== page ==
As a kid growing up in Denmark, we briefly touched on the "Danish West Indies" in history classes, but I don't remember much of what we learned.
However, my interest was somewhat increased as a result of collecting stamps because there were pages for this strange tropical place in my first Danish stamp album. Those pages remained largely empty for many years since I-- as a child-- really had no significant access to stamps from places that no longer had postal service.
That said, I developed my fascination in an unexpected place. From time time, I would go with my parents to visit my Aunt Ulla in the city of Copenhagen (we lived in a suburb outside of town)-- she lived in a house that had been my grandparents' and had been in the family since 1903.
As a young stamp collector, what fascinated me was all the boxes and bags of old letters and family correspondence stuffed into cabinets and drawers in less used rooms of the house. My aunt was always quite happy for me to help her "sort things" and always willing to let me keep a few stamps as a reward for my efforts.
|1912 Danish West Indies Christmas Seal|
Along the way, I came across a great aunt and uncle's letters home from a trip around the world. Among other things, they had seen the (then) under construction Panama Canal, and they had spent Christmas in 1912 in the Danish West Indies. The stamp on the letter was actually less interesting to me than the colorful Christmas seal with the map... which sent me off to look up the islands in my Aunt's big atlas.
Looking out at our frozen Danish winters, the idea of spending Christmas on the beach with palm trees was something far outside the realm of reality!
However, that particular visit to my Aunt's house did secure me my first stamp from the Danish West Indies.
The Danish West Indies had its own (Danish) postal service and stamps from 1856 till the islands were formally conveyed to the United States on March 31st, 1917.
Going purely "by the main numbers" a total of about 60 stamps were issued during that time. However, because of the era and relatively "primitive" printing methods of the time, a wealth of varieties exist, and DWI (as many stamp collectors call the nation) has become a very popular area with specialist stamp collectors.
The islands even had their own version of the popular Danish "Bicolours" stamp issue, which offers a sub-specialty of its own. Many of the early stamps issued were basically variations of commonly used stamps in Denmark, except denominated in "cents" rather than "øre."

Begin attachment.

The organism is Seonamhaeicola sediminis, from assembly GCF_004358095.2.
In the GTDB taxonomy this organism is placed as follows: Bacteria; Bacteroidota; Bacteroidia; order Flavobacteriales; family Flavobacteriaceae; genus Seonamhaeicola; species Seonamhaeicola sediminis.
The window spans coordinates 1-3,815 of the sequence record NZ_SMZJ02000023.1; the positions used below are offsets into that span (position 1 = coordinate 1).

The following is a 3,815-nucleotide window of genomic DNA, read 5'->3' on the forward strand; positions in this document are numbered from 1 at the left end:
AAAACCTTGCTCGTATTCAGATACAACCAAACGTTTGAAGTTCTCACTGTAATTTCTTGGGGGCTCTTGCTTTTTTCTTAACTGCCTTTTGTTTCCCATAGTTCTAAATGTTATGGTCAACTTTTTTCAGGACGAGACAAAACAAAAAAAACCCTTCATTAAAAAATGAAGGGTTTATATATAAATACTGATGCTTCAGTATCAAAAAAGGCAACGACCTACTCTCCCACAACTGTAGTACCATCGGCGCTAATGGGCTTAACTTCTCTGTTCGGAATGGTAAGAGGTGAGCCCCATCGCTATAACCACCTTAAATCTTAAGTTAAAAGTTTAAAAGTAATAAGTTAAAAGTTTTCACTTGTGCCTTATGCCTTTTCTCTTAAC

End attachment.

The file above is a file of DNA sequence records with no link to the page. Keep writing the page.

|A DWI "Bicolour" stamp used at St. Thomas|
Aside from being a collecting area in its own right, stamps of the Danish West Indies are often included if a collector is trying to build a comprehensive collection of Danish stamps. If you are working with the Danish AFA stamp catalogues, DWI is considered a subsection of Denmark. As such, there are spaces for DWI stamps in many Danish stamp albums.
At the same time, since the Danish West Indies became the US Virgin Islands-- a dependency of the US-- DWI stamps are also included for those building a comprehensive collection of USA stamps. If you pick up a copy of the US-published Scott Specialized catalogue, you'll find pages listing and valuing DWI stamps. And there are a LOT of stamp collectors in the US, which means a lot of people are looking their albums.
Last-- but certainly not least-- we must also consider the specialists, previously mentioned. Specifically, those who collect the Bicoloured stamps of Denmark often add the DWI versions to their collections because... technically speaking... it's all part of the same stamp series. In fact, the frames of the Danish West Indies Bicolour stamps were printed with the same plates used for the Danish stamps-- only the central ovals are different.
|One of the first stamps issued by the Islands|
This article was inspired by the recent discovery of a group of old Christmas Seals-- "Julemærker"-- from the Danish West Indies, tucked in a glassine envelope in a box of random stamps. Included was the colorful 1912 issue with the map that sent me off to research this strange part of "Denmark with Palm Trees," when I was just a boy. Seeing it again brought back some old memories of a time when life seemed a lot simpler, and more innocent.
I still don't have much of a collection of Danish West Indies stamps, but at least not all the album pages are empty, anymore. However, I do find myself wishing that I still had some of those old family members I would sit in the living room and look through, while "the adults" were having their drinks and conversations in other parts of the house. Unfortunately most of those have been lost to time and numerous moves by other family members.
Thanks for reading and sharing in my little trip down "memory lane!"